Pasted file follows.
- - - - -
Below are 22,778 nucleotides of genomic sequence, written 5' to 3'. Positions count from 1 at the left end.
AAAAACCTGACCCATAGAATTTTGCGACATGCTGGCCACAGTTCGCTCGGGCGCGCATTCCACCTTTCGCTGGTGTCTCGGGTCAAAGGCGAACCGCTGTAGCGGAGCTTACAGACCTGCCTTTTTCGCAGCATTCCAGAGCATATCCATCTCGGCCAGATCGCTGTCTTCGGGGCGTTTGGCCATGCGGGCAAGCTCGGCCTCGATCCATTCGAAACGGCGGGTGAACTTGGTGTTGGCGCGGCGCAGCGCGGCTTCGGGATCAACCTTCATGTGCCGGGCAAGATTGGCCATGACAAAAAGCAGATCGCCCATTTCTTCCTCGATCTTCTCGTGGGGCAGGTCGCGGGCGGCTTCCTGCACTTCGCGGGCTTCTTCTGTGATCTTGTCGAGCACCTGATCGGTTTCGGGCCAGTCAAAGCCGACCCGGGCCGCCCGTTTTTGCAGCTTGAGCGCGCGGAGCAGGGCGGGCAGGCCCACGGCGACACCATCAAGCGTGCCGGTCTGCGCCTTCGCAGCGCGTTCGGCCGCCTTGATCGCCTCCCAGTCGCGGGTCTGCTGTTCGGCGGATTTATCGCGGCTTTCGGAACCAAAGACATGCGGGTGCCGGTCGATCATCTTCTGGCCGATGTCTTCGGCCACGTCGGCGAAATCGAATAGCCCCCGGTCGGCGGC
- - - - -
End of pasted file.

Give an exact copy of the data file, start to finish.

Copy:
Below are 22,778 nucleotides of genomic sequence, written 5' to 3'. Positions count from 1 at the left end.
AAAAACCTGACCCATAGAATTTTGCGACATGCTGGCCACAGTTCGCTCGGGCGCGCATTCCACCTTTCGCTGGTGTCTCGGGTCAAAGGCGAACCGCTGTAGCGGAGCTTACAGACCTGCCTTTTTCGCAGCATTCCAGAGCATATCCATCTCGGCCAGATCGCTGTCTTCGGGGCGTTTGGCCATGCGGGCAAGCTCGGCCTCGATCCATTCGAAACGGCGGGTGAACTTGGTGTTGGCGCGGCGCAGCGCGGCTTCGGGATCAACCTTCATGTGCCGGGCAAGATTGGCCATGACAAAAAGCAGATCGCCCATTTCTTCCTCGATCTTCTCGTGGGGCAGGTCGCGGGCGGCTTCCTGCACTTCGCGGGCTTCTTCTGTGATCTTGTCGAGCACCTGATCGGTTTCGGGCCAGTCAAAGCCGACCCGGGCCGCCCGTTTTTGCAGCTTGAGCGCGCGGAGCAGGGCGGGCAGGCCCACGGCGACACCATCAAGCGTGCCGGTCTGCGCCTTCGCAGCGCGTTCGGCCGCCTTGATCGCCTCCCAGTCGCGGGTCTGCTGTTCGGCGGATTTATCGCGGCTTTCGGAACCAAAGACATGCGGGTGCCGGTCGATCATCTTCTGGCCGATGTCTTCGGCCACGTCGGCGAAATCGAATAGCCCCCGGTCGGCGGC